They take so long to get with the present – almost to a man (Gary Neville being, once again, the exception), they insist that Ramsey, for example, has only been good this season, but he has been terrific since January – it has only been his scoring exploits that have made them notice.

  9. Best stat
    Good stuf

  10. I am a Chelsea fan. So I understand how I may be an unwanted company here but looking at the analysis I couldn’t refrain from commenting. We have December ahead of us and nevermind what the pundits have to say, by the time 19 games are done, we’d have a pretty clear picture of the title contenders like most seasons. The sifting has taken its time this season, for obvious reasons that have been ranted about by the pundits on how this will be the most unpredictable season of all in the EPL era. But it has come around now. Arsenal, with a 4 pt lead, is about as much any team could have hoped for at the beginning of the season come this stage. City has to play Arsenal and Liverpool. Arsenal also has Chelsea coming up and we ourselves have Liverpool to contend with. That’s your top 4 in the mix.

    My prediction: Arsenal to maintain at least a three point lead come New Years. And if history is anything to go by with, you guys should go on to win. The four fixtures above could also either set Arsenal through and make a real mess of chase for places two to four or make the top three clear with a big fight among at least 3 teams for the number four spot. As a Chelsea fan, I see Liverpool as the dark horses. They do not have CL to fight for and if they continue to be in the mix, come Feb-March, they could make a real dash for the title despite a relatively thin squad compared to the current top 3.

    • You’re very welcome here, especially making as much sense as you do.

      The Christmas period will be very interesting this season, and I suspect more of what you are suggesting will happen – Arsenal, Chelsea and City will come out of it looking like the only three that can make it. I agree that Liverpool’s lack of European distraction helps them, but I think that’ll only get them into the top four, I feel they are still too reliant on 2-3 players, and fail to win matches when those players dip in form. I know that feeling all too well – it has been exactly Arsenal’s problem for the last five years.

      But the three I mention seem a level above. Arsenal have an extraordinary array of talent in midfield and a much improved defence, City have a deep squad and matchwinners at the sharp end (their defence is their potential achilles heel, much like our lack of backup up front is), and Chelsea also have valuable depth, experience (and experience of winning) and a tactically astute manager.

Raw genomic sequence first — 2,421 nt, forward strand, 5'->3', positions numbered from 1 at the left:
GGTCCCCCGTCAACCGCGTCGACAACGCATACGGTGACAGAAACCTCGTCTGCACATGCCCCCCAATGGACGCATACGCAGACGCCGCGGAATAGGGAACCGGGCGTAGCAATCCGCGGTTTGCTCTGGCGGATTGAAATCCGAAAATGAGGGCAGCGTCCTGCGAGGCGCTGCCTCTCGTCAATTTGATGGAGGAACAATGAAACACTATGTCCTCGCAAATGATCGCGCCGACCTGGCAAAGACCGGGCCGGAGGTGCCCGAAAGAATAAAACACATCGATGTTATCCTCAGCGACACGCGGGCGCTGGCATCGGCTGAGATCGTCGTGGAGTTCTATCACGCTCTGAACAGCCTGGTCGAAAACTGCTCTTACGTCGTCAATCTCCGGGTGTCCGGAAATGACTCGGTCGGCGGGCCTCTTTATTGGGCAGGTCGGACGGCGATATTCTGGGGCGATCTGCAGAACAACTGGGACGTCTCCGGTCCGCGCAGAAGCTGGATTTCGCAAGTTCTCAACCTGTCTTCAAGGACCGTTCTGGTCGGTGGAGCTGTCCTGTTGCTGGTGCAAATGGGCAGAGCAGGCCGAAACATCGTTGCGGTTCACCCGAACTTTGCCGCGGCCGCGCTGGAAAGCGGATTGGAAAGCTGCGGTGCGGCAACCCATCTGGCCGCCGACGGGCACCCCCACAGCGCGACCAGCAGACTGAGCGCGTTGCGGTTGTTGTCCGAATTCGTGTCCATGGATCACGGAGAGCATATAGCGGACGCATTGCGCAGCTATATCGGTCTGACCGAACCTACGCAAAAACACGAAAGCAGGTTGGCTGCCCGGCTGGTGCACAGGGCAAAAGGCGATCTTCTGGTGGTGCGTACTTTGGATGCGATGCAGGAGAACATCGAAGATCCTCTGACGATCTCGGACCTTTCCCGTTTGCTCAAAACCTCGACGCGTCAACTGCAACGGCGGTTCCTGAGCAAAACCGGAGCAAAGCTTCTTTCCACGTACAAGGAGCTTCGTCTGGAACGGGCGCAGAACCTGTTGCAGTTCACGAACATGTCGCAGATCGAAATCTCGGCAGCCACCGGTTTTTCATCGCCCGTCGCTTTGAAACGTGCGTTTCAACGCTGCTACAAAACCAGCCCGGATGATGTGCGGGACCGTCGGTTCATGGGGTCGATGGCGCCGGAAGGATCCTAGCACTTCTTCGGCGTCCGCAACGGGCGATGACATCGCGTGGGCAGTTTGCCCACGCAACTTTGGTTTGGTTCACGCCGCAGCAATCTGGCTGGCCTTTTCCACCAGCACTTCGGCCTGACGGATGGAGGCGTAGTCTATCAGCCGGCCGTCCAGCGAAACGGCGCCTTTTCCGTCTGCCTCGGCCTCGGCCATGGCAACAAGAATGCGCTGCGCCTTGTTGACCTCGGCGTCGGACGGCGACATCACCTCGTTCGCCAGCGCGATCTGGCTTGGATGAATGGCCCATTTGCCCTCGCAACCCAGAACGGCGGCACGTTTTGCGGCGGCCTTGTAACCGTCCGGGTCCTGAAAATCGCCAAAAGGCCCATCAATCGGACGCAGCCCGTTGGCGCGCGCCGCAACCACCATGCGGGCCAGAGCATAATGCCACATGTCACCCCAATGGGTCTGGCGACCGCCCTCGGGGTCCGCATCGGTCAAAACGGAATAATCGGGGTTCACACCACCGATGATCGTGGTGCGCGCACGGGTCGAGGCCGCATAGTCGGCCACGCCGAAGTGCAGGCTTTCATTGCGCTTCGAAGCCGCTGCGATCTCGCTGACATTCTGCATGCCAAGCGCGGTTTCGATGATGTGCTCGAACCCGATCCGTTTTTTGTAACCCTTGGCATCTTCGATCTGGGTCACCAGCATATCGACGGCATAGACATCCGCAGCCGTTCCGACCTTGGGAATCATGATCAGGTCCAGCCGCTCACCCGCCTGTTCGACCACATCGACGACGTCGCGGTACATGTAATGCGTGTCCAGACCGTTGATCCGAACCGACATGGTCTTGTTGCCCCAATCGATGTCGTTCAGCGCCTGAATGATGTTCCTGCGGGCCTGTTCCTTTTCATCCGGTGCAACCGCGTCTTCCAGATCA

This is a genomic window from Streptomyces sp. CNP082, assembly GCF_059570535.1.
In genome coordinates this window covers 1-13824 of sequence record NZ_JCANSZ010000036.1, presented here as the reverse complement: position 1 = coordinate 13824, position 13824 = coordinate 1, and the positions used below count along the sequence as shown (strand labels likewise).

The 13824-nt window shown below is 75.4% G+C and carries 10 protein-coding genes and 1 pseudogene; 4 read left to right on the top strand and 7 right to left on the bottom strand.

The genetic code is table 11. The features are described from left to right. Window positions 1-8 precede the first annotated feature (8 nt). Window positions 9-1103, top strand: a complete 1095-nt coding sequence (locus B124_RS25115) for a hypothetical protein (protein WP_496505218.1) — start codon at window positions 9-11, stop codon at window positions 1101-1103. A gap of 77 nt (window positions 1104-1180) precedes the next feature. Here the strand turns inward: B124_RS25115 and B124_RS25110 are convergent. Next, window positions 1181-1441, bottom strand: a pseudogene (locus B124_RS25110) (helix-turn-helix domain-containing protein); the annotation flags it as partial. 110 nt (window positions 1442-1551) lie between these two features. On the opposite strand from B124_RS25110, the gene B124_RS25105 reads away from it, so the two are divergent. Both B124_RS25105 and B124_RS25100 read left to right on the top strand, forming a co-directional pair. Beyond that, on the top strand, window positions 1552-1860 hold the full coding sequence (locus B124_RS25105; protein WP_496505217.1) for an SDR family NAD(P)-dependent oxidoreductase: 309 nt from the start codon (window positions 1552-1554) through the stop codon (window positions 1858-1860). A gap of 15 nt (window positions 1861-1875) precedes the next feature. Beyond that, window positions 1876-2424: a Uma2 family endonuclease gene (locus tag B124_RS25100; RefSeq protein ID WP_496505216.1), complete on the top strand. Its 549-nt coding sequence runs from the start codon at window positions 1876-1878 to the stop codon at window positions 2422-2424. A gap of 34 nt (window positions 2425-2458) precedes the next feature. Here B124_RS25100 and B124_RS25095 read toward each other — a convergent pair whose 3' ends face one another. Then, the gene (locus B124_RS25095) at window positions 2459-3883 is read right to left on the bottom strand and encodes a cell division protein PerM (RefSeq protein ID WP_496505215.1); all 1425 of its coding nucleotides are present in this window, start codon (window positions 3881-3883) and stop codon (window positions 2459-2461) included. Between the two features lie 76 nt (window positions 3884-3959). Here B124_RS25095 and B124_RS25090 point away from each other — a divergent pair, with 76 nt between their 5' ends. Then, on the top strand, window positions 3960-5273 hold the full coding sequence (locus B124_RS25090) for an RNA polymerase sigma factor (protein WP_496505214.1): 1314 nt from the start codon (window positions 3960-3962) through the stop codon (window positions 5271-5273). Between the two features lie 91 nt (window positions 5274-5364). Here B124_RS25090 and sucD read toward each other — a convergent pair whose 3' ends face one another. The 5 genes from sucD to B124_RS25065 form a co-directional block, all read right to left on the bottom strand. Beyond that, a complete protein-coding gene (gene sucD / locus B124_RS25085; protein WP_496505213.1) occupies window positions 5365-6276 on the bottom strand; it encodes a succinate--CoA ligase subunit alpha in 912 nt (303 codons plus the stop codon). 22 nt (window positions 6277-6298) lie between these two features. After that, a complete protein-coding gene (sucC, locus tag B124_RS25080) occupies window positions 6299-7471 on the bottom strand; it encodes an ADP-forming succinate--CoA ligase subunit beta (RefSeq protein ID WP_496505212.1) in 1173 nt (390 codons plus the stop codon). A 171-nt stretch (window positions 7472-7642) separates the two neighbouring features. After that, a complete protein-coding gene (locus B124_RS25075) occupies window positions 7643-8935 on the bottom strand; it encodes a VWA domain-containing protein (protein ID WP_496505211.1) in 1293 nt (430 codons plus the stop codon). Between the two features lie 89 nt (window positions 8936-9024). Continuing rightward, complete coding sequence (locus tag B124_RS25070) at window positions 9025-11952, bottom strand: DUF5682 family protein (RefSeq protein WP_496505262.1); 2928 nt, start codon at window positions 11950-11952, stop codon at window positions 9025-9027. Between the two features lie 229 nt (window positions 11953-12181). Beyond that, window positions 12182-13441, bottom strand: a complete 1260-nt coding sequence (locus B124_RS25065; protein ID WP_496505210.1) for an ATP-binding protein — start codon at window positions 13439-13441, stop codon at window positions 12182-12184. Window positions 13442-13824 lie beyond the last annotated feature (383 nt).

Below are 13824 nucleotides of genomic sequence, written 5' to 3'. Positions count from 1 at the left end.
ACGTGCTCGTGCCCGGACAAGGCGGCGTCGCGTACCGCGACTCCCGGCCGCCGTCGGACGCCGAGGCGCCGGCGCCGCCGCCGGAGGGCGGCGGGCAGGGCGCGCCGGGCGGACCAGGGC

It seems crazy to think that United may go from champions to being outside the top four, but, as you say, thanks to Liverpool’s spaced out fixture list, that may well be exactly what happens.

  11. What a masterpiece of analysis you have there Pete! It is totally unsentimental & based on realistic instances. I dove my hat for you; Pete. Even a Chelsea supporter in Shashank agrees with you. Manuel Pellegrini; the Man City boss recently said, ‘If Arsenal keep on winning games, there is problem.’ I care no dine if Man City and/or Chelsea beat Arsenal so far Arsenal keep on winning; and that’s what they will continue to do. AVB said in October that Arsenal would start falling thenforth but now, Arsenal have increased the gap between them & Spurs to ten. If by January 1, Arsenal are still on top by any magin at all, biased pundits (e.g. Michael Owen, Rooney & AVB-if not sacked by then) will eat their words against Arsenal. Real. Arsenal is simply the best team in EPL this season considering the brand of football they display. In October, seven key players were on injury list yet they were still topping. Only RVP humm. Did i hear someone say ‘this is Arsenal year of glory?’ Yeah , you are perfectly correct.

    • It could be. I remember thinking after the Liverpool victory that our lead had stretched to the point that the United game that followed was a ‘bonus game’, in that a loss still kept us in a good position overall. Occasional losses don’t hurt, it is strings of draws and losses that do.